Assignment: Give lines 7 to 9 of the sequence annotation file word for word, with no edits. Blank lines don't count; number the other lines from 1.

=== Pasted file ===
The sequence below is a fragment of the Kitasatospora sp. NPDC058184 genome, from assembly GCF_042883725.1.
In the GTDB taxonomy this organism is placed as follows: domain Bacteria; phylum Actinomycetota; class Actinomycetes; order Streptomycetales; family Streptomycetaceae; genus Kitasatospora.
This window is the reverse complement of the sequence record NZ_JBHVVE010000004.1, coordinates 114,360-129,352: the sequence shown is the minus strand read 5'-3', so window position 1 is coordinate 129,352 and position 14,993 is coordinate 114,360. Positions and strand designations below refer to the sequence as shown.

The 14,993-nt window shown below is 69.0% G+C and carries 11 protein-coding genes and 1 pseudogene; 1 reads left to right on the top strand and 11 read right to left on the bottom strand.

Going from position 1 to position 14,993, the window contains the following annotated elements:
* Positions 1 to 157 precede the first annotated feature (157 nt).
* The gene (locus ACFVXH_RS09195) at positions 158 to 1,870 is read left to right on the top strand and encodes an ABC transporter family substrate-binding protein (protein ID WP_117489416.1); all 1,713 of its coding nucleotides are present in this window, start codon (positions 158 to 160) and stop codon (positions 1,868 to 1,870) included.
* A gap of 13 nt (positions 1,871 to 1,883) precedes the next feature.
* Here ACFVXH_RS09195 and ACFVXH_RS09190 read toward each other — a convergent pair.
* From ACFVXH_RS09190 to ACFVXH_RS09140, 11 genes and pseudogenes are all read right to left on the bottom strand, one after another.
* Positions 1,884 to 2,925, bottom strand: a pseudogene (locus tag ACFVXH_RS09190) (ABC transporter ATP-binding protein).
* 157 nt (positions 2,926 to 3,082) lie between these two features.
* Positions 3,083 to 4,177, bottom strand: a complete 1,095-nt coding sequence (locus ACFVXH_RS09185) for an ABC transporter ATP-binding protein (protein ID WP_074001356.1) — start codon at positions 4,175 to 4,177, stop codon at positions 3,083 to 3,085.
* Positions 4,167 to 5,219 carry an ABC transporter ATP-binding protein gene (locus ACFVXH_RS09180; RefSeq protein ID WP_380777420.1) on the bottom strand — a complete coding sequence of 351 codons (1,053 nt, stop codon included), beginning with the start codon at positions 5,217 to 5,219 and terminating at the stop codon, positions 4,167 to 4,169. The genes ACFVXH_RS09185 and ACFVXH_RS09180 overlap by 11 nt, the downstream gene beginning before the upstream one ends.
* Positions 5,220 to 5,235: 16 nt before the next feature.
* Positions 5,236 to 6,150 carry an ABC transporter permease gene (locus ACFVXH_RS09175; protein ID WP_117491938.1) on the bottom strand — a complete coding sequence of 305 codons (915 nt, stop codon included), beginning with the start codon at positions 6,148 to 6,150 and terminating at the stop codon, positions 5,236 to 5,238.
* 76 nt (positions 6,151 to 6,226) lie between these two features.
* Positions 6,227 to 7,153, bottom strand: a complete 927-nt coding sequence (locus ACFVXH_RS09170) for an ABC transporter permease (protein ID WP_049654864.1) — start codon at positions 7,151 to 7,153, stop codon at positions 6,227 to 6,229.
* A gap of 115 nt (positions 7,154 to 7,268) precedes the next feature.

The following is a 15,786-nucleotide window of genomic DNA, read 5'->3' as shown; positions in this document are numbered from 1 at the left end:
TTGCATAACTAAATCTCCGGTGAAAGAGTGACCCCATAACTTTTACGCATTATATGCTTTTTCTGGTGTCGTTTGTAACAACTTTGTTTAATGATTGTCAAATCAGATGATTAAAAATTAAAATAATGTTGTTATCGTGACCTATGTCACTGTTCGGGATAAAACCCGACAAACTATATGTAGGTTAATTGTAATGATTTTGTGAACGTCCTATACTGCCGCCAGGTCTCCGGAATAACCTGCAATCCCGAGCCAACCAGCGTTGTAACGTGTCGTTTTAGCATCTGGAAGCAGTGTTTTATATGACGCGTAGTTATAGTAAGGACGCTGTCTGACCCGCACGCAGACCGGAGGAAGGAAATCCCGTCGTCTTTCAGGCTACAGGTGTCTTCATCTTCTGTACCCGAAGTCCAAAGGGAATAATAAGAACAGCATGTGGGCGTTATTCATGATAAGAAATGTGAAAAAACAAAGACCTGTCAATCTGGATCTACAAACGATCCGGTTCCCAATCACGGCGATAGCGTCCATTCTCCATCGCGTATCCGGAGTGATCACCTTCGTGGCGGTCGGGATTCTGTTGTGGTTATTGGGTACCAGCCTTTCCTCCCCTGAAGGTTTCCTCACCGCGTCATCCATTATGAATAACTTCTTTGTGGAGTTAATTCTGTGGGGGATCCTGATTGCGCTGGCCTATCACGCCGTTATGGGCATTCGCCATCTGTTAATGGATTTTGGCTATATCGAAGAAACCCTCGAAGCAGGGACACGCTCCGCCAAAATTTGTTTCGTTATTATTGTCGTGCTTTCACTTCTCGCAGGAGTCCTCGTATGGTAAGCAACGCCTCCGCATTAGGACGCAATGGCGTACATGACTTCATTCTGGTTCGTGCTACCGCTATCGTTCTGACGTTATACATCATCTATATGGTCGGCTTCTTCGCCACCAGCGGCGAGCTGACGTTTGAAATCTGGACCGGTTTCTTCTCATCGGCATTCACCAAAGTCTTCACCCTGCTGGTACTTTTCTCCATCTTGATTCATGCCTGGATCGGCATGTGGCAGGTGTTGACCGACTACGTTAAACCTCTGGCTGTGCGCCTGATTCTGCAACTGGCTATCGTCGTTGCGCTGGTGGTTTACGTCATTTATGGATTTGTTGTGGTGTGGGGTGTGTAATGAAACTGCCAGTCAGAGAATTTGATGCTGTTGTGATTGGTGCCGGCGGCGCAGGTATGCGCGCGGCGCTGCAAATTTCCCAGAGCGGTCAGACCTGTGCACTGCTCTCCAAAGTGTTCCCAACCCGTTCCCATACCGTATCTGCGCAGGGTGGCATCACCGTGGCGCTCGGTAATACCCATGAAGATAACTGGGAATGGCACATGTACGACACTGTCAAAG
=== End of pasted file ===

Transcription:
* The gene (locus ACFVXH_RS09195) at positions 158 to 1,870 is read left to right on the top strand and encodes an ABC transporter family substrate-binding protein (protein ID WP_117489416.1); all 1,713 of its coding nucleotides are present in this window, start codon (positions 158 to 160) and stop codon (positions 1,868 to 1,870) included.
* A gap of 13 nt (positions 1,871 to 1,883) precedes the next feature.
* Here ACFVXH_RS09195 and ACFVXH_RS09190 read toward each other — a convergent pair.